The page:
Sir Arthur Keith, Nationality and Race from an Anthropologist's Point of View Robert Boyle Lecture (Nov 17, 1919)
There is a great deal of human nature in man.
Charles Kingsley, At Last (1880–1885, reprinted 1969), chapter 2 (The Works of Charles Kingsley, vol. 14), p. 49. Kingsley attributes this to "the wise Yankee". This may refer to Artemus Ward , "Thrilling Scenes from Dixie", Artemus Ward: His Book (1862, reprinted 1964), p. 202: "There's considerable human nater in a man".
No one has any right to be angry with me, if I think fit to enumerate man among the quadrapeds. Man is neither a stone nor a plant, but an animal, for such is his way of living and moving; nor is he a worm, for then he would have only one foot; nor an insect, for then he would have antennae; nor a fish, for he has no fins; nor a bird, for he has no wings. Therefore, he is a quadraped, had a mouth like that of other quadrapeds, and finally four feet, on two of which he goes, and uses the other two for prehensive purposes.
As a natural historian according to the principles of science, up to the present time I have been not been able to discover any character by which man can be distinguished from the ape; for there are somewhere apes which are less hairy than man, erect in position, going just like him on two feet, and recalling the human species by the use they make of their hands and feet, to such an extent, that the less educated travellers have given them out as a kind of man.
Carl Linnaeus, Fauna Suecica (1746) as quoted by Jeffrey H. Schwartz, Sudden Origins: Fossils, Genes, and the Emergence of Species (1999)
I demand of you, and of the whole world, that you show me a generic character—one that is according to generally accepted principles of classification, by which to distinguish between Man and Ape. I myself most assuredly know of none. ...But, if I had called man an ape, or vice versa, I should have fallen under the ban of all the ecclesiastics. It may be that as a naturalist I ought to have done so.
No particular man is necessary to the state. We may depend on it that, if we provide the country with popular institutions, those institutions will provide it with great men.
Thomas Babington Macaulay, speech on parliamentary reform (March 2, 1831); in The Complete Writings of Lord Macaulay (1900), vol. 17, p. 14
In a museum in London there is an exhibit called "The Value of Man": a long coffinlike box with lots of compartments where they've put starch—phosphorus—flour—bottles of water and alcohol—and big pieces of gelatin. I am a man like that.
Stéphane Mallarmé (1842-1898), French symbolist poet and critic. Letter dated 17th May 1867
We all are blind until we see
That in the human plan
Nothing is worth the making if
It does not make the man.
Why build these cities glorious
If man unbuilded goes?
In vain we build the world, unless
The builder also grows.
Most men – not just the men in Brentwood – are scared of powerful women with brains. There’s something in a man that makes him want to have power over a woman – whether it’s in the bedroom or because they earn more money. It boosts their egos.
But in our Sanazarro 'tis not so,
He being pure and tried gold; and any stamp
Of grace, to make him current to the world,
The duke is pleased to give him, will add honour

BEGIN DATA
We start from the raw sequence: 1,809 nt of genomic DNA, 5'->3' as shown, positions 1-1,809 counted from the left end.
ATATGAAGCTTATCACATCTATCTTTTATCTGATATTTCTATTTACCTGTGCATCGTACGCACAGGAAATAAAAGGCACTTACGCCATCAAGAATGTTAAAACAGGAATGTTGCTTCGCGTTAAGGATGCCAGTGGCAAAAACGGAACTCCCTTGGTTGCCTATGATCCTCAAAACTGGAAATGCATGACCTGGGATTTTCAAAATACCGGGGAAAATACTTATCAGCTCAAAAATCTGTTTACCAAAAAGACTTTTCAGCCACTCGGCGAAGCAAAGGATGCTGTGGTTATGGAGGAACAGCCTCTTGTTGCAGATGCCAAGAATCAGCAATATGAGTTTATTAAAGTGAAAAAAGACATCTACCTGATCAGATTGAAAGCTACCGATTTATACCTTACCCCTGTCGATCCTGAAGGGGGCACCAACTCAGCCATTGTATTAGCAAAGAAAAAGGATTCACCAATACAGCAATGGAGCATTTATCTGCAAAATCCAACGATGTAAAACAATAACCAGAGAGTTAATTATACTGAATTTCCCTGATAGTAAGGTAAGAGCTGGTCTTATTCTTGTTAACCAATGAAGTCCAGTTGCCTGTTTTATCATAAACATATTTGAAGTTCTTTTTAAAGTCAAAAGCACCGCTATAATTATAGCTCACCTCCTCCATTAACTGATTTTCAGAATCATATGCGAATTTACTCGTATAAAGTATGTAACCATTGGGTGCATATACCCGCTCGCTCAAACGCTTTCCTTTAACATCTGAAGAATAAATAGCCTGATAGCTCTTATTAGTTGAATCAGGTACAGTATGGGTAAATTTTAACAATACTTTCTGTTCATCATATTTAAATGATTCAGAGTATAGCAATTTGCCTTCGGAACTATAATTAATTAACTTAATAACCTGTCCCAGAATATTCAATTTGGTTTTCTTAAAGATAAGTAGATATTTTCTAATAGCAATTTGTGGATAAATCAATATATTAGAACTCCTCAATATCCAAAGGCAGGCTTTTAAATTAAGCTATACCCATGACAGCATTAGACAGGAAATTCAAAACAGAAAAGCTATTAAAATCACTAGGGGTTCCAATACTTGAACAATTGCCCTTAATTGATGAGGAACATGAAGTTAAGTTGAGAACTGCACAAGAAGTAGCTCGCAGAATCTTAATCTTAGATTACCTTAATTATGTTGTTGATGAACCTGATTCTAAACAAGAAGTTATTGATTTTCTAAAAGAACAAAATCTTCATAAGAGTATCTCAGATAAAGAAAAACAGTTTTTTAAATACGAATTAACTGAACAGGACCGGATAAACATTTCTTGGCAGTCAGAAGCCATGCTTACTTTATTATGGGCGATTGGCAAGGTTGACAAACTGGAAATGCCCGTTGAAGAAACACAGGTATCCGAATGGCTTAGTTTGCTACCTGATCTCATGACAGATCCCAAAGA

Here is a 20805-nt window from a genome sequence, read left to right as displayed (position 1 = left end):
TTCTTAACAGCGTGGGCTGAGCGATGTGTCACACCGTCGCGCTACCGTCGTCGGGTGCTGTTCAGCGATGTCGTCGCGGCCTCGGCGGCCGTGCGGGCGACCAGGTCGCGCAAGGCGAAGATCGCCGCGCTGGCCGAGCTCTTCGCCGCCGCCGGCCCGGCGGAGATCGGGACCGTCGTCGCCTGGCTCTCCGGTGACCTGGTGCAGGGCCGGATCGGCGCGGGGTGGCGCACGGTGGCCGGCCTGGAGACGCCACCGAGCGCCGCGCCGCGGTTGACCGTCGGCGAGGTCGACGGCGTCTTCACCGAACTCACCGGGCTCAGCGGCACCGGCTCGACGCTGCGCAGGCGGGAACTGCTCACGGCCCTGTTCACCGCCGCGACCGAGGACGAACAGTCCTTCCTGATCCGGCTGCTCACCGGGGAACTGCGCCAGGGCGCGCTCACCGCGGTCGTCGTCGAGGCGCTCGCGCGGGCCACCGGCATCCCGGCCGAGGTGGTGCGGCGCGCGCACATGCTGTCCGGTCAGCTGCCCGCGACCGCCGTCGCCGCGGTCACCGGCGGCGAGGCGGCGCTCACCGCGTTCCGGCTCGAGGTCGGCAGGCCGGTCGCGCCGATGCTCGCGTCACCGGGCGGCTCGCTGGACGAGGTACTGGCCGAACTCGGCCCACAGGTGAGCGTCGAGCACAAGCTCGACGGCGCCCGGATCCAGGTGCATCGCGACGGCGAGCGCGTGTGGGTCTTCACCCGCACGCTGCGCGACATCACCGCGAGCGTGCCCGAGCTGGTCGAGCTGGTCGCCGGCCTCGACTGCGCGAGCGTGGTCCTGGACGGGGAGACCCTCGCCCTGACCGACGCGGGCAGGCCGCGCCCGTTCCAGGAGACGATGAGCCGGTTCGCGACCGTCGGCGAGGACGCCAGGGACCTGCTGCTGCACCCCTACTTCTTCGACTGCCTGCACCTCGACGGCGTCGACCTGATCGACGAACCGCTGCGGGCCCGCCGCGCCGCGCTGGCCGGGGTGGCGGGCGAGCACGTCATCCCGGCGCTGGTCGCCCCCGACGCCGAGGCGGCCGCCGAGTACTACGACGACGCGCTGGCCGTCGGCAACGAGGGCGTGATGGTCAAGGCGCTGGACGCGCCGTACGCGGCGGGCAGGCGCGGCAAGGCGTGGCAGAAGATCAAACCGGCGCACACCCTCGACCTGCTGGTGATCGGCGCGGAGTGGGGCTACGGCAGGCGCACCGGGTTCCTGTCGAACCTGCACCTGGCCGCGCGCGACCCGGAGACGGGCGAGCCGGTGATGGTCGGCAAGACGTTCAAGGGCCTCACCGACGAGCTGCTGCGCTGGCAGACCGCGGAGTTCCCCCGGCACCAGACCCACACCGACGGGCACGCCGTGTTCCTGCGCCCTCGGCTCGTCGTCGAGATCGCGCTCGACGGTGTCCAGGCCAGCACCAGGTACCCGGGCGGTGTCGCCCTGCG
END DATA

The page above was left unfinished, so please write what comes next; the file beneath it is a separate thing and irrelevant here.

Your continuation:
To the great bestower; for he, though allow'd
Companion to his master, still preserves
His majesty in full lustre.
Know then thyself, presume not God to scan;
The proper study of mankind is man.
Alexander Pope, An Essay on Man (1733-34), Epistle II, line 1. In Pope's first ed. of Moral Essays it read "The only science of mankind is man." For the last phrase see Grote, History of Greece, Volume IX, p. 573. Ascribed to Socrates; also to Xenophon, Memor., I, 1
Chaos of thought and passion, all confused;
Still by himself abused and disabused;
Created half to rise, and half to fall;
Great lord of all things, yet a prey to all;
Sole judge of truth, in endless error hurled;
The glory, jest and riddle of the world!
No notion of primitive man's concept of the external world, his analysis of himself, of the nature of the godhead, etc., is possible unless it be recognized that, as among us, there exist, roughly speaking, two general types of temperament: the man of action and the thinker. ...the man of action predominates overwhelmingly. But this predomination carries with it a far greater significance among primitive people than among us for the very simple reason that the population in any specific group is so small. ...neither the man of action nor the thinker has much understanding of and still less sympathy for the other... The man of action, broadly characterized, is oriented toward the object, interested primarily in practical results, and indifferent to the claims and stirrings of his inner self. ...The thinker ...although he, too, is definitely desirous of practical results ...is nevertheless impelled by his whole nature to spend considerable time in analyzing his subjective states and attaches great importance both to their influence upon his actions and to the explanations ...The former is satisfied that the world exists and that things happen. Explanations are of secondary importance. ...He prefers an explanation in which the purely mechanical relation ...is specifically stressed. His mental rhythm ...is characterized by a demand for endless repetition ...or, at best, of events all of which are of the same general level. Change for him means essentially some abrupt transformation. Monotony holds no terrors for him. ...his mentality is written over the vast majority of myths and magical incantations. ...Now the rhythm of the thinker is quite different. ...He insists on a description couched either in terms of a gradual progress and evolution from one to many and from simple to complex, or on the postulation of a cause and effect relation.